Reading the diaries of the families ripped apart on April 26th, 1986—how quietly the disaster came and changed everything—was devastating. The streets lined with what looked like snow, but was really radioactive ash. How firefighters who fought the radioactive blaze—right at the heart of reactor 4—came home to their families, appearing unscathed, only to die a slow and agonizing death over the following weeks, at the hand of something entirely invisible and untreatable. Reaching points where heroes would have to be quarantined from their own loved ones. Babies that would later be stillborn because husbands and wives couldn’t obey the order—the order of no, you can’t visit with your husband as he dies and his skin slides off each time he’s moved around on the hospital bed, because he’s gotten too high a dose of roentgens.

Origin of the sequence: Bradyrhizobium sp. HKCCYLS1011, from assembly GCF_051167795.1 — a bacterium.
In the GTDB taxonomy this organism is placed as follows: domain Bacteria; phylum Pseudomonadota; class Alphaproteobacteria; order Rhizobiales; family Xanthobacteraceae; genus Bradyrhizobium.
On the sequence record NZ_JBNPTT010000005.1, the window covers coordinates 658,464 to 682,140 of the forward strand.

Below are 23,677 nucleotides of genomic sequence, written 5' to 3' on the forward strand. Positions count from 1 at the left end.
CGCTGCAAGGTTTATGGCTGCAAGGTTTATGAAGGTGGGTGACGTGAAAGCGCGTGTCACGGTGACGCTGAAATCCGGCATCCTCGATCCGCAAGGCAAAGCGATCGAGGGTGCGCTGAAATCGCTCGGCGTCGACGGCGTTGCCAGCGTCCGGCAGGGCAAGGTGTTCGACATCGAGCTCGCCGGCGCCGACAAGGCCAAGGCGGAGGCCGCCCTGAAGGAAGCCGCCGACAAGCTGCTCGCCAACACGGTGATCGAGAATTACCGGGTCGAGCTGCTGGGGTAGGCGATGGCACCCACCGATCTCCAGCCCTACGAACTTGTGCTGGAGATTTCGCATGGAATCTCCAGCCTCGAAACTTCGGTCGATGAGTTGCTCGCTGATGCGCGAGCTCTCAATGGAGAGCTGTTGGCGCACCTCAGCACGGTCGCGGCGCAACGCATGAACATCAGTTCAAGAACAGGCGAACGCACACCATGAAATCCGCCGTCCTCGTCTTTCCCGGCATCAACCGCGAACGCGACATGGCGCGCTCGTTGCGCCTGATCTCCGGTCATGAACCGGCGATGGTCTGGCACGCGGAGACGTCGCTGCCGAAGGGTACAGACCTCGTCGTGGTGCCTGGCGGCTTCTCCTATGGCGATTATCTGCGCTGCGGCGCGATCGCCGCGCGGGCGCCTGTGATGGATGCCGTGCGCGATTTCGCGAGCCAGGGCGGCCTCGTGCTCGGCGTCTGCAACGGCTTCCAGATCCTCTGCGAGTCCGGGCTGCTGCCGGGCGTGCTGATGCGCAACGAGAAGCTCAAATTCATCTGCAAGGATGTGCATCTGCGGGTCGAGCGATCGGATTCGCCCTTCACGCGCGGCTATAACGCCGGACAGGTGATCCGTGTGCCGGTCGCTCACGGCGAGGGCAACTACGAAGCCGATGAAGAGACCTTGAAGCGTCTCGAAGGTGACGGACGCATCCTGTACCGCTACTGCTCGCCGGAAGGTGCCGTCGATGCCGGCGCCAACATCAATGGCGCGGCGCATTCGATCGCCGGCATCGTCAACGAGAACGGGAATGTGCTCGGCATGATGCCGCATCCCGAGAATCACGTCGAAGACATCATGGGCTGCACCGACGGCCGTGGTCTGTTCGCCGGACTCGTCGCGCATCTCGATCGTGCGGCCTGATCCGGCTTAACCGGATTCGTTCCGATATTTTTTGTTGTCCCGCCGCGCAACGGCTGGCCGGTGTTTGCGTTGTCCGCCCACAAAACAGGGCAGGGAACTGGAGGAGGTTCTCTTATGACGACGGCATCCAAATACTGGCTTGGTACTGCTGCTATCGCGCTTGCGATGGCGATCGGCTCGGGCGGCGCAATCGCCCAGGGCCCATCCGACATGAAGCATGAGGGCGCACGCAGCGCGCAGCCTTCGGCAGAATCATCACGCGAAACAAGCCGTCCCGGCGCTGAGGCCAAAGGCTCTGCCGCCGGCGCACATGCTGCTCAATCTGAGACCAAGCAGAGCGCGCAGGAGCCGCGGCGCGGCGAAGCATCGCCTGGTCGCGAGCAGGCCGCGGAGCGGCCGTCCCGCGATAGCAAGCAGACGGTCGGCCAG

It was one of the worst disasters in human history, and the worst nuclear disaster. The “official” death toll listed is almost laughable once you begin doing research. Look up the disaster and you’ll find 31 deaths cited. Dig a little deeper and you’ll uncover details about how the USSR didn’t even let the rest of the world know about the meltdown, so bent were they on outside appearances of strength and perfection. It took the radioactive clouds floating over Sweden for someone to figure out something was wrong, and then for the USSR to admit it needed help. Toxic clouds floated almost across the whole planet. The disaster was so costly, both in human life and resources, that it’s sometimes listed as a prime catalyst for the fall of the USSR. Dig a little deeper, and you’ll find some sources citing 10,000 lives lost. Keep digging, and some sources estimate the cost in lives at six-figures, when you take into account the people who would die from cancer caused by the exposure long after the initial blast in reactor 4.